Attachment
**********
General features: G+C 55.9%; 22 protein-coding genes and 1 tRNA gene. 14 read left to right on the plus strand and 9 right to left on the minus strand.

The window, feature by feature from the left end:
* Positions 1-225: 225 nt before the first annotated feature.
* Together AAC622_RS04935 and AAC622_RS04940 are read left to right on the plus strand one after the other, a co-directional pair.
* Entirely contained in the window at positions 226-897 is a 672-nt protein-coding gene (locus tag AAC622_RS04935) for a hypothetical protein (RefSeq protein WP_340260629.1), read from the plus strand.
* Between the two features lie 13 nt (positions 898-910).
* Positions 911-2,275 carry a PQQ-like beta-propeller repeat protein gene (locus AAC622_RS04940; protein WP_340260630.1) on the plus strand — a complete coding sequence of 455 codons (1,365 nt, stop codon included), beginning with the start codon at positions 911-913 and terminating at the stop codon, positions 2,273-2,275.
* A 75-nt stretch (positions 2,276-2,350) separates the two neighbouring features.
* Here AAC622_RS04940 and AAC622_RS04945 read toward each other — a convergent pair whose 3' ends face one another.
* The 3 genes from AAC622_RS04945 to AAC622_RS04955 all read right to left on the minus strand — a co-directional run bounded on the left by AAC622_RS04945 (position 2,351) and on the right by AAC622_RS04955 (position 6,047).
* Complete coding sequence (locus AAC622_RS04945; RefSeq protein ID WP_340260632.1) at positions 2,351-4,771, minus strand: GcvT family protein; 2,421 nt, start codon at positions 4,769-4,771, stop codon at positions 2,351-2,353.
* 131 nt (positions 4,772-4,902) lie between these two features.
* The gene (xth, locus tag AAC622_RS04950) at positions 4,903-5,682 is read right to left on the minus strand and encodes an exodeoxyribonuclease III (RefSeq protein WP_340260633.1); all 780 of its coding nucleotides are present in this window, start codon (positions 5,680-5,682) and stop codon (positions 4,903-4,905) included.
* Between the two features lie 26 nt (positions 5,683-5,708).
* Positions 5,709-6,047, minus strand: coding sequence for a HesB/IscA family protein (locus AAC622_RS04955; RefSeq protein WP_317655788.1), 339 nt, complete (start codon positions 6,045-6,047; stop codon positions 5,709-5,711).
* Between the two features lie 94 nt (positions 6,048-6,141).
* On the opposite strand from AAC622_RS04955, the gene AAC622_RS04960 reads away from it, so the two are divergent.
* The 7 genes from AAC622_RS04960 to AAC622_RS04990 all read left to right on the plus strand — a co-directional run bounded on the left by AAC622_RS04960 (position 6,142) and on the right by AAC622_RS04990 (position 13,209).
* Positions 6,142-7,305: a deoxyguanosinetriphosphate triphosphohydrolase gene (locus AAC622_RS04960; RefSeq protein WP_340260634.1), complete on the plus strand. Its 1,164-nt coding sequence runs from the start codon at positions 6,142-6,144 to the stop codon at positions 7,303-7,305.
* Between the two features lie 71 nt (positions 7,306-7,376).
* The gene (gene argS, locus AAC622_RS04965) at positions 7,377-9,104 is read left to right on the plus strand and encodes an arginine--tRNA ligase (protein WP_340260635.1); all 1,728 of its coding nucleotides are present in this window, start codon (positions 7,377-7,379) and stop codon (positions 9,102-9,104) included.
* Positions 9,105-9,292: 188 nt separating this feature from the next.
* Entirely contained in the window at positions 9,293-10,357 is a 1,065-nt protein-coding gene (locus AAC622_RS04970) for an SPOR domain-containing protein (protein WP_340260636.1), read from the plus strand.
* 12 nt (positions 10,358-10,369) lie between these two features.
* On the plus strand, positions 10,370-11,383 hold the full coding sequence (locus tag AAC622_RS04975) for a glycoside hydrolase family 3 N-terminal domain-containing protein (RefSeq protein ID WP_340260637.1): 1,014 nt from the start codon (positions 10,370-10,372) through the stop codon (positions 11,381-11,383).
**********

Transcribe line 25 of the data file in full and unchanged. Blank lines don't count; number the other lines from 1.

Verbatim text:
* On the plus strand, positions 10,370-11,383 hold the full coding sequence (locus tag AAC622_RS04975) for a glycoside hydrolase family 3 N-terminal domain-containing protein (RefSeq protein ID WP_340260637.1): 1,014 nt from the start codon (positions 10,370-10,372) through the stop codon (positions 11,381-11,383).